Wednesday, May 18, 2011
How to Buy, Store and Cook with Pea Shoots
A couple of weeks ago I experienced a revelation: I tasted my first pea shoot.
I was at the Little Italy Mercato buying Asian produce from The Vangs, also known as Mr. and Mrs. Green. After purchasing Thai basil, fresh ginger and sugar snap peas, I asked, "What do pea shoots taste like?"
She replied, with no sarcasm, "Peas."
She tore a small piece off one of the leaves and handed it to me. I bit into it and suddenly the sun broke through the clouds, harp music began playing, and I floated ever so slightly off of the pavement.
OK, that's not exactly what happened. There was no harp music. It was Spanish music being played by a local band.
Pea shoots are the leaves and tendrils of pea plants, usually sugar snap peas. But they're so much more than that. With their celery green leaves and wispy curly cues, they look like Nature's wedding bouquet. As for the taste, Mrs. Green was right. Peas shoots taste just like fresh English peas -- refreshingly crisp and somehow both sweet and grassy.
Pea shoot season is frighteningly short, lasting only three to four weeks, so when you see pea shoots, buy them. It can start as early as April or as late as June depending upon where they're being grown. Here is San Diego, we're nearing the end of our season because pea shoots can't survive the heat. Fortunately, they'll return for a short time in the fall.
Here's what you need to know to buy, store and cook with pea shoots:
Where can you buy pea shoots? Try farmers' markets first then organic and specialty markets. Look for fresh, brightly colored, crisp bunches void of yellowed stalks and leaves. If you can't find them, ask the produce manager at your local market if they're available.
How do you store pea shoots? Place them inside a brown paper bag, or wrap them with paper towel, and place in the crisper drawer of your refrigerator. They should last 2 to 3 days.
How do you cook with pea shoots? First, cut off any yellowed or thick stems, then tear into small pieces. Eat them raw by tossing them into salads or eating them out of hand. Like most greens, pea shoots can be steamed, boiled, sauteed and stir-fried. Whichever cooking method you choose, be sure to cook the pea shoots quickly and lightly; you just want to wilt them.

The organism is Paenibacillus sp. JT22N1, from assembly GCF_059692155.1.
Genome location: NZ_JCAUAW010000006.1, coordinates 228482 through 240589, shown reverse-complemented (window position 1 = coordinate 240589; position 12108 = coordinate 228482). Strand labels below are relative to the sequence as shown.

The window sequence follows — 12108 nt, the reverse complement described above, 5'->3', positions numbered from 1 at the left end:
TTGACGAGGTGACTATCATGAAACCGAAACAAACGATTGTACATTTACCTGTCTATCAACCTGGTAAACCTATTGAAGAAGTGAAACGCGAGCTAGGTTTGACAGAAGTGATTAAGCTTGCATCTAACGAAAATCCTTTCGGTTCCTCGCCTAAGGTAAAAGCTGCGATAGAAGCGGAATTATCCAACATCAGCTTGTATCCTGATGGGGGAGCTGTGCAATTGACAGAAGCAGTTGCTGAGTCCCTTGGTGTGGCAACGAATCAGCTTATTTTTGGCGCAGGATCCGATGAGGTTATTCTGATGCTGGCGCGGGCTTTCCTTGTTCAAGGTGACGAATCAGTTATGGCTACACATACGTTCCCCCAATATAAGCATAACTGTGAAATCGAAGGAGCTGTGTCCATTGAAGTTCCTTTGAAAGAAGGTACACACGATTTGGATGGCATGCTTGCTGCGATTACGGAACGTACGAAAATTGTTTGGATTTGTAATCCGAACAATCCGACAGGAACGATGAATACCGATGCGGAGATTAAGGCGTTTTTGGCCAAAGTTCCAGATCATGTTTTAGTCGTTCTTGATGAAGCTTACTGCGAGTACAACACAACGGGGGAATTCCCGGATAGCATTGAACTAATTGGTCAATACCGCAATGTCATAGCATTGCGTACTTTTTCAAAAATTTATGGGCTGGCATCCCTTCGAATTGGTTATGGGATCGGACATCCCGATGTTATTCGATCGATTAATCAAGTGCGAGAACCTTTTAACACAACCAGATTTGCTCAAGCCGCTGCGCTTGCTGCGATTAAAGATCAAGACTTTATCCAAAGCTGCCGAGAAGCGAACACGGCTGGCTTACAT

Here are five simple ways to cook with pea shoots:
1. Saute lightly in extra virgin olive oil, and douse with fresh lemon juice and a sprinkling of salt and pepper.
2. Saute lightly in sesame oil and crushed garlic, and sprinkle with toasted sesame seeds and cayenne pepper.
3. Add to warm pasta with extra virgin olive oil, fresh lemon juice and zest, grated Parmesan cheese, and cracked black pepper.
4. Toss into scrambled eggs with grated Parmesan cheese and salt and pepper.
5. Add to soups such as a gingery Asian chicken noodle.
Fresh Pea Shoot, Sugar Snap Pea and Orange Salad
Makes 4 side or 2 main servings
1 small bunch fresh pea shoots, large stems removed, and hand torn, about 2 packed cups
1 cup fresh sugar snap peas
1 large orange, peel and cut into segments
1 tablespoon extra virgin olive oil
2 tablespoons champagne vinegar
1 tablespoon fresh squeezed orange juice
2 teaspoons orange zest
1/8 teaspoon salt
1/8 - 1/4 teaspoon freshly ground pepper
1. Toss pea shoots, sugar snap peas, and orange segments in a medium bowl.
2. In a small bowl, whisk remaining ingredients. Taste and adjust as necessary. Pour over salad, toss well and serve.
Variation: Add sauteed shrimp or scallops lightly sauteed in sesame oil.
You might also enjoy these pea shoots recipes:
Mabu Tofu with Pea Shoots recipe from The Food Librarian
Crostini with Ramps and Pea Shoots recipe from Taste Food
Sesame, Edamame, and Pea Shoot Salad recipe from Taste Space
Pea Shoots with Shrimp, Bacon, and Chives recipe from Dishing Up Delights
You might also like to know more about:
Tatsoi, a tasty Asian green in the cabbage family.
Mizuna, a bold Japanese mustard green.